People have been fascinated by the exotic world beneath the sea for centuries. From early sponge fishermen to Assyrian diving warriors and Renaissance inventors, men have been drawn to the mysterious depths of the ocean for centuries. Nowhere is this more apparent than in the Bahamas, long considered one of the best snorkeling spots in the world. Visitors flock to this tropical paradise for its balmy weather, silken sandy beaches and brilliantly beautiful undersea reefs and fish. There are so many amazing things to do in Freeport, from shopping to theme parks, but little compares to the joy of gliding over warm aqua waters and watching the color parade of sea creatures and coral formations stream by.
Today, snorkeling is viewed mainly as an exciting holiday activity, but long ago simple breathing tubes had more practical purposes. The earliest snorkelers were thought to be sponge farmers on the Greek island of Crete, who used hollow reeds to breathe through as they collected sponges from the bottom of the sea as long ago as 3000 B.C. Ancient armies also found snorkel-type tubes useful in battle strategies. Bas-relief paintings from around 900 B.C. show Assyrian soldiers using animal skins filled with air to allow them to breathe underwater while sneaking up on enemy water craft, while ancient Greek armies gained great advantage over the Persians by using hollow reeds to swim underwater over to enemy ships and cut them adrift.
Inventors From Around the World
The constant lure of the sea encouraged ingenious creations by some of the world’s great minds, from soldiers to inventors, philosophers and artists. Aristotle compared breathing through a tube to taking in air much the way an elephant would, while legendary conqueror Alexander the Great encouraged the invention of the diving bell, designed to allow a pocket of air to be brought underwater for divers to breathe in.
Snorkeling Goes on Vacation
The early twentieth century invention of modern fins and waterproof goggles helped modernize diving and bring it into the realm of leisure activities. Today’s snorkelers enjoy relaxing swims close to shore or venture off on exciting snorkeling tours to secluded coves, offshore reefs and eerily romantic wrecks.
Snorkeling in the Bahamas
Once a haven for pirates and brigands, the Bahamas today is a world-famous holiday destination, and snorkeling remains a big part of the recreational activities in this picturesque paradise. Back as far as 1492, when the Spanish colonized the Bahamas, divers have been gliding through these Caribbean waters in search of seafood, sponges and valuable shells. With the islands now enjoying a thriving tourist economy, snorkeling is now a big part of a Bahamas vacation, from shallow reefs to magnificent coral heads.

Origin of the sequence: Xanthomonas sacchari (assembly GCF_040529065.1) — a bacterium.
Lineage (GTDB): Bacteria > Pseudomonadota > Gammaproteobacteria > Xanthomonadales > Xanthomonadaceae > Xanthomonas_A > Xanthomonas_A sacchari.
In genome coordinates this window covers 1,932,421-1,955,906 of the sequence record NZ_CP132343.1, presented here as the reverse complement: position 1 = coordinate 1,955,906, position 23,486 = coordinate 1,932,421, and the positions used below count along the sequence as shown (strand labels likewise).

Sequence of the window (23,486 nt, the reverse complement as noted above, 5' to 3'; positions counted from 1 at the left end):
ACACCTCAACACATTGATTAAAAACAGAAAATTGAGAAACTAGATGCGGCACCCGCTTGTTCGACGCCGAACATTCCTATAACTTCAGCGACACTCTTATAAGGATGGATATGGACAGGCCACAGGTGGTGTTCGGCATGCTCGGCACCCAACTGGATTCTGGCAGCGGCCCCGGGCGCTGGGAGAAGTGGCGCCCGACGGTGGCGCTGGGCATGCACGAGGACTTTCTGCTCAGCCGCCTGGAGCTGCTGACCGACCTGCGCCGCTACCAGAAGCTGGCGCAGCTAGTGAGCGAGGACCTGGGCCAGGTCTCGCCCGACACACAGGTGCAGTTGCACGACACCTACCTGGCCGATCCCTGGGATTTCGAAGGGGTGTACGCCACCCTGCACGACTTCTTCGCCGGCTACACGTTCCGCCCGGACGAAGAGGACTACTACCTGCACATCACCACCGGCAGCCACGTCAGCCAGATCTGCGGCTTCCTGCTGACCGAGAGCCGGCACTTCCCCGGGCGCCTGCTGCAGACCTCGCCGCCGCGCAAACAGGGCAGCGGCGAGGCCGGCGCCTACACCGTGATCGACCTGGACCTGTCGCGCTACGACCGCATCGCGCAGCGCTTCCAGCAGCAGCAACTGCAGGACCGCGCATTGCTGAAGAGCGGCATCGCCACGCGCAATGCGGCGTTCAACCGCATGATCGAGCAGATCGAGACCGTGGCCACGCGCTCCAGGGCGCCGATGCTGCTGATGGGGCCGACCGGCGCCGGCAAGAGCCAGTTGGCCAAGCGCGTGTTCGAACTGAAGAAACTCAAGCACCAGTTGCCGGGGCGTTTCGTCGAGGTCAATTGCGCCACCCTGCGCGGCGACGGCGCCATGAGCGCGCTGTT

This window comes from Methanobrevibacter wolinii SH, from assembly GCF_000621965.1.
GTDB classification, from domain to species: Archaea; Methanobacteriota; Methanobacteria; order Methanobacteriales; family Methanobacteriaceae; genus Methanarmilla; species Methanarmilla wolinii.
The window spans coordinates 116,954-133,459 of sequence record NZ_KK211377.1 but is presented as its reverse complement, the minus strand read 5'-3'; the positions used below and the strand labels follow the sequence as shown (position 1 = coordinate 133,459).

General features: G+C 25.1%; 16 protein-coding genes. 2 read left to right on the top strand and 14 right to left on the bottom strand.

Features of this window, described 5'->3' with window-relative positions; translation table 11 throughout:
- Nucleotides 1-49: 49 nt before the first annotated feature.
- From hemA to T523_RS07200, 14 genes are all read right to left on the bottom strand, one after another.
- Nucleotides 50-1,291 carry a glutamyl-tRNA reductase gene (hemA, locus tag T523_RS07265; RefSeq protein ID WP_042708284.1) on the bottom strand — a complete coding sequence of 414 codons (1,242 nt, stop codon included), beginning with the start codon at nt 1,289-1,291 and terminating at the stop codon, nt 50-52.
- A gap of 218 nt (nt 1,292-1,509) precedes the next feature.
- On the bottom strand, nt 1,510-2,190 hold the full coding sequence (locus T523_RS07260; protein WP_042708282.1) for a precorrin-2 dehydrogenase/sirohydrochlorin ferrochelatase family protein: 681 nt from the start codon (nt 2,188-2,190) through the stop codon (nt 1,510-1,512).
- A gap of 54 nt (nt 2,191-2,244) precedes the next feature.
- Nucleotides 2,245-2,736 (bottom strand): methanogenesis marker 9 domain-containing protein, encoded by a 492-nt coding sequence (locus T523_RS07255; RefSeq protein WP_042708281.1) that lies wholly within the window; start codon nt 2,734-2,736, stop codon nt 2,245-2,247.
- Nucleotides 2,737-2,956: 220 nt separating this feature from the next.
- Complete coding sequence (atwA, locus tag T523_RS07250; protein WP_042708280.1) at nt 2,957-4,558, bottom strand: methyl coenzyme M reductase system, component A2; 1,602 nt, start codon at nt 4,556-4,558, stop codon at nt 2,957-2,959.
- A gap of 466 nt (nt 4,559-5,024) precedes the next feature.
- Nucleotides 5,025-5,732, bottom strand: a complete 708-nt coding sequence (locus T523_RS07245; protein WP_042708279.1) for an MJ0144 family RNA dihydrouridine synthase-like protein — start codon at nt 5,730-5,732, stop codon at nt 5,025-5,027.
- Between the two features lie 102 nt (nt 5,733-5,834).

Shipwrecks of the Out Islands
The reefs of the Bahamas have wrecked many a ship from Spanish galleons to massive freighters, and exploring these ancient undersea remains is a snorkeler’s dream-come-true. Smothered in sponges, coral and marine vegetation, these ships become reefs themselves, reborn as homes to creatures of the deep. Located mainly in the Out Islands, historic ship wrecks run the gamut from small sailboats to Civil War steamships and a Prohibition rum runner, offering an incomparable chance to dive into history. Many ships rest in shallow waters, offering some enthralling snorkeling.
The crystalline seas around the Bahamas may hold more than brilliantly hued fish and magnificent coral formations. According to local lore, the seas around this former pirate haunt may be the burial ground for caches of pirate loot. With some 700 islands surrounded by shallow waters and adjacent to major shipping lanes, pirates like Blackbeard, Sir Henry Morgan and Calico Jack made off with substantial loads of gold and jewels, much of it rumored to be hidden throughout the Bahamas.